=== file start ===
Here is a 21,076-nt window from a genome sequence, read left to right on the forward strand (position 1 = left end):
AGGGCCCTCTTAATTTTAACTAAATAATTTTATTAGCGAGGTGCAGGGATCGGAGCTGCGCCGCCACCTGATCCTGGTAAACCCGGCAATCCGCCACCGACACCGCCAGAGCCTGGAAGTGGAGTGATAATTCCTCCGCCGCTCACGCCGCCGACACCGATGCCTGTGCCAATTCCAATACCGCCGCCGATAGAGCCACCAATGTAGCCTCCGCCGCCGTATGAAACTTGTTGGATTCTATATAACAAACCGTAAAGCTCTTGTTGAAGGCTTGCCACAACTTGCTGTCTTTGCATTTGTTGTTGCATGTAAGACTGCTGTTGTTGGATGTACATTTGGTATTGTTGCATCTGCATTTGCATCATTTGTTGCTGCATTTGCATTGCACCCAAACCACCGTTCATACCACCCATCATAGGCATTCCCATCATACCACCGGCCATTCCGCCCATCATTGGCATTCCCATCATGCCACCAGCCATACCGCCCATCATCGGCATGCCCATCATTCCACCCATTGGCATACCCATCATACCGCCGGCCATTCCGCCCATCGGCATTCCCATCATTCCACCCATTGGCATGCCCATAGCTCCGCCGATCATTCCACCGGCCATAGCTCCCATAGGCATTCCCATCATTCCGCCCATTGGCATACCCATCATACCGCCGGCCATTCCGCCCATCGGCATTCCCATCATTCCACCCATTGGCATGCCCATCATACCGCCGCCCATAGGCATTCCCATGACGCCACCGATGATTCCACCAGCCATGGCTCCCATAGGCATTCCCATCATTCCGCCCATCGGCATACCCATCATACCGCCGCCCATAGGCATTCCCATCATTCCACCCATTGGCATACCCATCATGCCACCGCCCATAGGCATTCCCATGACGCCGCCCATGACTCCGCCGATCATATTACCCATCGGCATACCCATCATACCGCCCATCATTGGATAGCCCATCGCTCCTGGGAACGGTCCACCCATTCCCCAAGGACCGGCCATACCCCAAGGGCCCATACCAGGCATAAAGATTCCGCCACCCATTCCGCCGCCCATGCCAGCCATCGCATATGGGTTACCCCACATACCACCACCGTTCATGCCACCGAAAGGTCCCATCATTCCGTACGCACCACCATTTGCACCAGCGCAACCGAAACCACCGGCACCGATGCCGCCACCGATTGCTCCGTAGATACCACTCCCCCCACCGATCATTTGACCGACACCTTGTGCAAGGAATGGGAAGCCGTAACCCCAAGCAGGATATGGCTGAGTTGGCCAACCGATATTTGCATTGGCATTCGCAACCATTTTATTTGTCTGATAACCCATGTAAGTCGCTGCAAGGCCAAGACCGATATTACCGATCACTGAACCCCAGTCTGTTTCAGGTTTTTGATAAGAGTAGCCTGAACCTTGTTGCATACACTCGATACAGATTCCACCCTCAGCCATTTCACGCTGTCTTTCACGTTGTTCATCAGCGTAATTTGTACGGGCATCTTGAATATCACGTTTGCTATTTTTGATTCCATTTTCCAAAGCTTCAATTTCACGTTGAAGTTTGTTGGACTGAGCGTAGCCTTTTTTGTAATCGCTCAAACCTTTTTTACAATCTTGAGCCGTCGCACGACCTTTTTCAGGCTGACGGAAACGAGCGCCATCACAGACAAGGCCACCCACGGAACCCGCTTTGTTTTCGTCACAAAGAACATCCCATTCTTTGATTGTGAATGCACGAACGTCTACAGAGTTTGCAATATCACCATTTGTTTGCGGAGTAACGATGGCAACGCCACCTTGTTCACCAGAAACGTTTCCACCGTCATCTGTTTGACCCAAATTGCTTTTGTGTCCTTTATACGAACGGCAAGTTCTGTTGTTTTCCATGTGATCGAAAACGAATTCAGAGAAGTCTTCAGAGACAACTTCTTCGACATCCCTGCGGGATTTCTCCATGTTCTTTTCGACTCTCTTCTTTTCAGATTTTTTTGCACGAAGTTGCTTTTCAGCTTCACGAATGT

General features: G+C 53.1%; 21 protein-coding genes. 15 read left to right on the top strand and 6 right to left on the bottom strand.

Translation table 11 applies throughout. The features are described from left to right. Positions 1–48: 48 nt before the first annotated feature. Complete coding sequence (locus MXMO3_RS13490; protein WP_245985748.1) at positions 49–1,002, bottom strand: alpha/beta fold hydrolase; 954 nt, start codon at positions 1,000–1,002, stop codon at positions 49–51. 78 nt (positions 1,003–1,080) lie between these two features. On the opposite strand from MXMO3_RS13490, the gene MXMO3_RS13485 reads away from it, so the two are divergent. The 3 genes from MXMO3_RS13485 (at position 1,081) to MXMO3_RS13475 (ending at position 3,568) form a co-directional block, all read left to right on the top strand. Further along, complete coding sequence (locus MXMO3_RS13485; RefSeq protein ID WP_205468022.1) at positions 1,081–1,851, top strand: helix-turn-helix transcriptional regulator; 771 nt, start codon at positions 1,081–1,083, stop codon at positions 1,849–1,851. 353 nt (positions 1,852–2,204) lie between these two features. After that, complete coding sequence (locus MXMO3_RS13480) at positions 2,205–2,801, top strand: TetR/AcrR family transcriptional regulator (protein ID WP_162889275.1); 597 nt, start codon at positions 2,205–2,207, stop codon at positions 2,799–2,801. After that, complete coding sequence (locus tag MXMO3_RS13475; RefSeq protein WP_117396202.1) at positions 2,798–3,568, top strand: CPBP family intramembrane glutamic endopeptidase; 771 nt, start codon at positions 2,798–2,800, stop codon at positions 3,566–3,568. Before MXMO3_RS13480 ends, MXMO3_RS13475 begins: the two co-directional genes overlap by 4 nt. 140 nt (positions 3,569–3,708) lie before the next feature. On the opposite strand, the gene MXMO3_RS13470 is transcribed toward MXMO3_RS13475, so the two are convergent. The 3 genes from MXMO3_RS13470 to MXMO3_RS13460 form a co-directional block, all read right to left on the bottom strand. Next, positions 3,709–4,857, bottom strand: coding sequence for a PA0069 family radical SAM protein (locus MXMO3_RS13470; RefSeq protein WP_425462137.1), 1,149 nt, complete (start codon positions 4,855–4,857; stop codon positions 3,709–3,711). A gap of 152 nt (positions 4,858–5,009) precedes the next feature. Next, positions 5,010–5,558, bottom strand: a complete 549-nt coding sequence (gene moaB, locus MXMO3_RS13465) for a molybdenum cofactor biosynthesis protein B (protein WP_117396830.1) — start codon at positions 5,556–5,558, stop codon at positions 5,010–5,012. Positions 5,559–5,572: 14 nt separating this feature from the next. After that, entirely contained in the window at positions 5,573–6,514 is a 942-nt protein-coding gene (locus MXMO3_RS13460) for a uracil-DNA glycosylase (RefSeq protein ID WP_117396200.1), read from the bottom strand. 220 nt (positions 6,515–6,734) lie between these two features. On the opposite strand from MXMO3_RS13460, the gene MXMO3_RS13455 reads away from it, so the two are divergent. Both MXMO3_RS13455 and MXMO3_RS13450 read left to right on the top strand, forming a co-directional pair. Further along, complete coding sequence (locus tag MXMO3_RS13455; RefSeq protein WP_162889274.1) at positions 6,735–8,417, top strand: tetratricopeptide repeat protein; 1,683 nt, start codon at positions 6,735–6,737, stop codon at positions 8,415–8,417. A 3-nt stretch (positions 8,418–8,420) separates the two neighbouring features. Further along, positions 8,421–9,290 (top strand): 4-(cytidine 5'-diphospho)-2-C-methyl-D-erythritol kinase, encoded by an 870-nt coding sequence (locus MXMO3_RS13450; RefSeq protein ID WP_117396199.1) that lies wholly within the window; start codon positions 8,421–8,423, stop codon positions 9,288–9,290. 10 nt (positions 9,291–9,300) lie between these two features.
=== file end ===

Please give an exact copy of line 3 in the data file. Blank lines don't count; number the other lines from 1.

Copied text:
General features: G+C 53.1%; 21 protein-coding genes. 15 read left to right on the top strand and 6 right to left on the bottom strand.